This 150 page guide is like no other. John includes hints, tips, tweaks and plugins we can use to secure out site, all written in an easy to understand language. To make things even easier, he includes 14 step-by-step bonus videos to keep those hackers at bay.

An example of the topics he covers include such things as

  1. How to easily back up all of your files
  2. WordPress upgrades and how to deal with them
  3. Picking, protecting and managing your passwords
  4. The truth about plugins
  5. The best form of FTP (File Transfer Protocol) to use
  6. Login lock downs and firewalls
  7. Writing and using a .htacess file
  8. How intruders find blogs to hack via search engines
  9. What a hack might look like
  10. Plus much more

Although this security guide and videos will set you back $39, it’s a small price to pay when we consider the alternative.

When I crashed my blogs, I lost a day getting my blog back online. When Lindsey’s blog was hacked, it took John, who knows what he’s doing, nearly a week (in his free time) just to figure out where the hack was located. From there, he recreated the site, but before it could be reactivated, he also needed to reload all of the products onto the newly rebuilt site. In the meantime, Lindsey’s page rank plummeted to zero, as did her sales.

Many of us bloggers prefer not to even think about our blog being hacked, let alone having to learn how to secure it. But as our blogs grow, and our traffic and page rank increases,  it becomes imperative we either learn to protect our investment, or hire someone to do it for us.

Like many of you, this is an area I also avoid, but with the “WORDPRESS DEFENDER” in my library, I know my blogs will soon be safe, secure and locked down.

For all the work John has done on the ebook and videos, I’ll be forever grateful.

Thank you, John.

Today’s Assignment

Have you ever crashed or had your blog hacked? If so, how did you get it back up and running?

If not, how do you think you would react?

If you’re not a WordPress blogger, how do you secure your blog?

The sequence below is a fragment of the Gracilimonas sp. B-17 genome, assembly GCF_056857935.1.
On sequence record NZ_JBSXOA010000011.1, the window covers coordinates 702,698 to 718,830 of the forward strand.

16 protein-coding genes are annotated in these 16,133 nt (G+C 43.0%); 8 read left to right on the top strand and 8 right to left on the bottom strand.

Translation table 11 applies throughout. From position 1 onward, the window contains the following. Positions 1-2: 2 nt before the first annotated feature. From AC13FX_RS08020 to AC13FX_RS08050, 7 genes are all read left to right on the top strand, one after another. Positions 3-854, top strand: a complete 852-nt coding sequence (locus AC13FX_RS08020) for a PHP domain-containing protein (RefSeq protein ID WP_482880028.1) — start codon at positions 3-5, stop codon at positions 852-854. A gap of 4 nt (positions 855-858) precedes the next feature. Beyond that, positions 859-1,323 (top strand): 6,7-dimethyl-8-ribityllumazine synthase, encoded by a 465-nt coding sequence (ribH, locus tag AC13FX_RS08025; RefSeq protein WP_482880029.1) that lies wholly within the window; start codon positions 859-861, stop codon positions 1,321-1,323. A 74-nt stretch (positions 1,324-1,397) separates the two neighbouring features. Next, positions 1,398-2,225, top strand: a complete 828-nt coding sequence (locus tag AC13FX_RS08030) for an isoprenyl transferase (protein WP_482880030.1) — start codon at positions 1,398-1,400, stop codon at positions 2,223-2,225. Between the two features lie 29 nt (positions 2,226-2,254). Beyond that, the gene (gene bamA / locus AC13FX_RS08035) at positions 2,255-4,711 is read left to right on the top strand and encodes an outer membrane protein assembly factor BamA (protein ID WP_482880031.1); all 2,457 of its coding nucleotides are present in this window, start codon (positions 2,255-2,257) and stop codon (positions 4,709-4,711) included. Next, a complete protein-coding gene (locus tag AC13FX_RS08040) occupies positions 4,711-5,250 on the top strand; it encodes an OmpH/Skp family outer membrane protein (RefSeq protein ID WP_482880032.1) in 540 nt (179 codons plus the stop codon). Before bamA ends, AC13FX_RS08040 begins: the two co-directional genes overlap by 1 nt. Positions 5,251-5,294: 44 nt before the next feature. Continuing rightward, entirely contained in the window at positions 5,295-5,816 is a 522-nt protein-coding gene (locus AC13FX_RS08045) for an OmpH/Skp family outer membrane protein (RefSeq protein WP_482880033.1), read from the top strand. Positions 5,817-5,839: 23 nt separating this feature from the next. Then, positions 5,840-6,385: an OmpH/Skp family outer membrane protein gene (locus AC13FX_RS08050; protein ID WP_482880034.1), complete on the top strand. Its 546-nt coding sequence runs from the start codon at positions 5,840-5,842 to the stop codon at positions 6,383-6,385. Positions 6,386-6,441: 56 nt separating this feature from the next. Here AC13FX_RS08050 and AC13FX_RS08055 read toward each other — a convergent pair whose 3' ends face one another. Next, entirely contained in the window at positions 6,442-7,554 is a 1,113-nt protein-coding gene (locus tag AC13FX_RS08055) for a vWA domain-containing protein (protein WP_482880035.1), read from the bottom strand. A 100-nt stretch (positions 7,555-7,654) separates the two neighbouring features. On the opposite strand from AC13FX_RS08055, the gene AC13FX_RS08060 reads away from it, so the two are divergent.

And finally, how often are you backing up your database and/or files? (You are doing backups, right?)

Care to share?

signature for blog post.

As a final note. When John emailed this book and video series to me, I told him I’d take a look at it, but wouldn’t commit to an endorsement as I feel the best way to find what works for each of us is to be a smart, informed consumer. However, this book and video series far exceeded my expectations. In fact, when I opened it and started reading, I sent John an email which in part said,

HOLY CRAP! [excuse the language]

I was just reading/skimming your ebook. It’s phenomenal, and I haven’t even gotten to the videos.

All I can say is WOW! WOW! WOW!

P.S.S. Although the links to WordPress Defender are affiliate links, I would have no problem endorsing this book for free. For all you WordPress bloggers out there, why not buy the book, use some of the hints and tips to begin securing your blog, sign up to become an affiliate, and write a review on your site. With just a few sales, you will have earned the cost of the book back. How cool is that?

Did you hear on the news where government websites are getting hacked? It’s pretty scary, isn’t it?

But what about us bloggers? Are we in danger, too?

Some say “No. Who would want to mess with us?”

But the truth is, blogs get hacked on a regular basis.

Knowing this, I’ve asked John Hoff of WpBlogHost if he would share with us a few simple steps we can take to make our blogs a little more safe.

With this being such an important lesson, let’s not waste any more time.

Please take your seats as I turn the classroom over to John.

Welcome John.

The floor is yours.

photo of einstein for blog security post

Hello class, my name is John Hoff and I will be your substitute teacher today.

Mrs. Funster, I’ve heard about you and your bra flingin’ activities, so I’ll be watching you!

Today’s Lesson

Do you ever put something off which you know is important and you know you need to do but it goes on the back burner because you don’t know enough about it?